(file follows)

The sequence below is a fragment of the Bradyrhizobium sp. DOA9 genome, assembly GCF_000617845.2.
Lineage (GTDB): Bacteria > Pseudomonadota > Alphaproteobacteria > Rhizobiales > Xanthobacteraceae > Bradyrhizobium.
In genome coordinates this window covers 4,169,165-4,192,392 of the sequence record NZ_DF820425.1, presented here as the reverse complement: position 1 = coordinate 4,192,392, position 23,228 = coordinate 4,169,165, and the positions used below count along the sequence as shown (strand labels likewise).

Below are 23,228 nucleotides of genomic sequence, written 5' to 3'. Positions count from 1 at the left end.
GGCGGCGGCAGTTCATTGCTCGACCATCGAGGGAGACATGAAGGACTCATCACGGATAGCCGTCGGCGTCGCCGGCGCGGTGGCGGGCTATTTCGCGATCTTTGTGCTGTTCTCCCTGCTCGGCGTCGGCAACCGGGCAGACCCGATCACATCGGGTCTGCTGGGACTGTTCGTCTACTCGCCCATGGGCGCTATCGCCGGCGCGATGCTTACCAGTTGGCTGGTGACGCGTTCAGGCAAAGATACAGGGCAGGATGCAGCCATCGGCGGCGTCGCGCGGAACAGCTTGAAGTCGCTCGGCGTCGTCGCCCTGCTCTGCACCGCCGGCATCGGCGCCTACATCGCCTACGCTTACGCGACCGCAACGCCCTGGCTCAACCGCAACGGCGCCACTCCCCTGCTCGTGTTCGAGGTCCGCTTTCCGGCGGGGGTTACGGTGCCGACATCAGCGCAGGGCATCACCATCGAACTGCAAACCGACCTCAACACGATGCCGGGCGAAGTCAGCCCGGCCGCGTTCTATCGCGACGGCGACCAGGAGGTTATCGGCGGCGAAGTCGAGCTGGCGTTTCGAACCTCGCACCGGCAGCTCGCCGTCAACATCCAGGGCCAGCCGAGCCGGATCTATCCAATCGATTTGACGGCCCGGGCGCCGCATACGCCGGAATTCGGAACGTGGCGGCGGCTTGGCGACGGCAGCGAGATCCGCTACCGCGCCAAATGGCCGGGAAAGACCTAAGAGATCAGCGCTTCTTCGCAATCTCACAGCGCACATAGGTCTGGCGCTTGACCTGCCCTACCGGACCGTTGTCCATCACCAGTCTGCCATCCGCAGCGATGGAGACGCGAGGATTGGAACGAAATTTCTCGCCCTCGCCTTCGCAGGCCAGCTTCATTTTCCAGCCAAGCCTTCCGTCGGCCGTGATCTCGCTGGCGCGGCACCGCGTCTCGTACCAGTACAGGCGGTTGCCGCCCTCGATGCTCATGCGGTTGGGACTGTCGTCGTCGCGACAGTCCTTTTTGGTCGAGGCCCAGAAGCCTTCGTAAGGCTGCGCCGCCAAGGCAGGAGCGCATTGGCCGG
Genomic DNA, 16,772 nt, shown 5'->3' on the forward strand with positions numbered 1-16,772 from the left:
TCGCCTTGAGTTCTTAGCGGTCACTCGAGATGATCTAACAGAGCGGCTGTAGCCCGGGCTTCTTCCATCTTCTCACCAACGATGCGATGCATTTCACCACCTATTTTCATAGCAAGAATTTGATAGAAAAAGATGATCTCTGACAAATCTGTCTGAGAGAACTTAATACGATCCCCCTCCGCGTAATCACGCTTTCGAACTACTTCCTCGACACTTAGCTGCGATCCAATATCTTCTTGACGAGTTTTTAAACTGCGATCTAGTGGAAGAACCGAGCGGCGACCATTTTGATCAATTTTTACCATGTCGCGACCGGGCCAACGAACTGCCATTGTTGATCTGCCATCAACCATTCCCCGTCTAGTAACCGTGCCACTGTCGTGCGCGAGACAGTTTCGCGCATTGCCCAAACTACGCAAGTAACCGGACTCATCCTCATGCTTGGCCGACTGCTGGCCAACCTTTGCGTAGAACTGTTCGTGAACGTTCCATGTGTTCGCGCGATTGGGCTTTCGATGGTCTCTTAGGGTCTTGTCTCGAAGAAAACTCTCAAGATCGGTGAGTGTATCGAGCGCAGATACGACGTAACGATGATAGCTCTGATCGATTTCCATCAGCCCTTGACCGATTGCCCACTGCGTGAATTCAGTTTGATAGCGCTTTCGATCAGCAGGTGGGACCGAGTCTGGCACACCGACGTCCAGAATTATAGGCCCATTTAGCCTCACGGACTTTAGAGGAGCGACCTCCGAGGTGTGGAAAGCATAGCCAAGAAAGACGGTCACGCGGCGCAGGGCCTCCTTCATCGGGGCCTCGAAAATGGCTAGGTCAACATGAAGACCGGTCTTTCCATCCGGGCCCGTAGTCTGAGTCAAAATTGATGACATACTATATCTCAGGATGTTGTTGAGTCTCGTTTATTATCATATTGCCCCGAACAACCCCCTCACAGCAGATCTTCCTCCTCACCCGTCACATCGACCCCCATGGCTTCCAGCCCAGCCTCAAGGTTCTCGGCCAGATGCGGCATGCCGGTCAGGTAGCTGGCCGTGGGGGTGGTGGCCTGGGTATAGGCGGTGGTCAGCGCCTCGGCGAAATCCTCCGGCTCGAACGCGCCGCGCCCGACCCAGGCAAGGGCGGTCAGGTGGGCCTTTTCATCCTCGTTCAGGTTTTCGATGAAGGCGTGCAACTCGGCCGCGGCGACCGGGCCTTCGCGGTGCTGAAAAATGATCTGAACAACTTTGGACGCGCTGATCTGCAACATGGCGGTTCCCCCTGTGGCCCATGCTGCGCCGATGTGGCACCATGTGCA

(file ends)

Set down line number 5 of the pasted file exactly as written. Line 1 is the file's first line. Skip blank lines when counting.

GGCGGCGGCAGTTCATTGCTCGACCATCGAGGGAGACATGAAGGACTCATCACGGATAGCCGTCGGCGTCGCCGGCGCGGTGGCGGGCTATTTCGCGATCTTTGTGCTGTTCTCCCTGCTCGGCGTCGGCAACCGGGCAGACCCGATCACATCGGGTCTGCTGGGACTGTTCGTCTACTCGCCCATGGGCGCTATCGCCGGCGCGATGCTTACCAGTTGGCTGGTGACGCGTTCAGGCAAAGATACAGGGCAGGATGCAGCCATCGGCGGCGTCGCGCGGAACAGCTTGAAGTCGCTCGGCGTCGTCGCCCTGCTCTGCACCGCCGGCATCGGCGCCTACATCGCCTACGCTTACGCGACCGCAACGCCCTGGCTCAACCGCAACGGCGCCACTCCCCTGCTCGTGTTCGAGGTCCGCTTTCCGGCGGGGGTTACGGTGCCGACATCAGCGCAGGGCATCACCATCGAACTGCAAACCGACCTCAACACGATGCCGGGCGAAGTCAGCCCGGCCGCGTTCTATCGCGACGGCGACCAGGAGGTTATCGGCGGCGAAGTCGAGCTGGCGTTTCGAACCTCGCACCGGCAGCTCGCCGTCAACATCCAGGGCCAGCCGAGCCGGATCTATCCAATCGATTTGACGGCCCGGGCGCCGCATACGCCGGAATTCGGAACGTGGCGGCGGCTTGGCGACGGCAGCGAGATCCGCTACCGCGCCAAATGGCCGGGAAAGACCTAAGAGATCAGCGCTTCTTCGCAATCTCACAGCGCACATAGGTCTGGCGCTTGACCTGCCCTACCGGACCGTTGTCCATCACCAGTCTGCCATCCGCAGCGATGGAGACGCGAGGATTGGAACGAAATTTCTCGCCCTCGCCTTCGCAGGCCAGCTTCATTTTCCAGCCAAGCCTTCCGTCGGCCGTGATCTCGCTGGCGCGGCACCGCGTCTCGTACCAGTACAGGCGGTTGCCGCCCTCGATGCTCATGCGGTTGGGACTGTCGTCGTCGCGACAGTCCTTTTTGGTCGAGGCCCAGAAGCCTTCGTAAGGCTGCGCCGCCAAGGCAGGAGCGCATTGGCCGG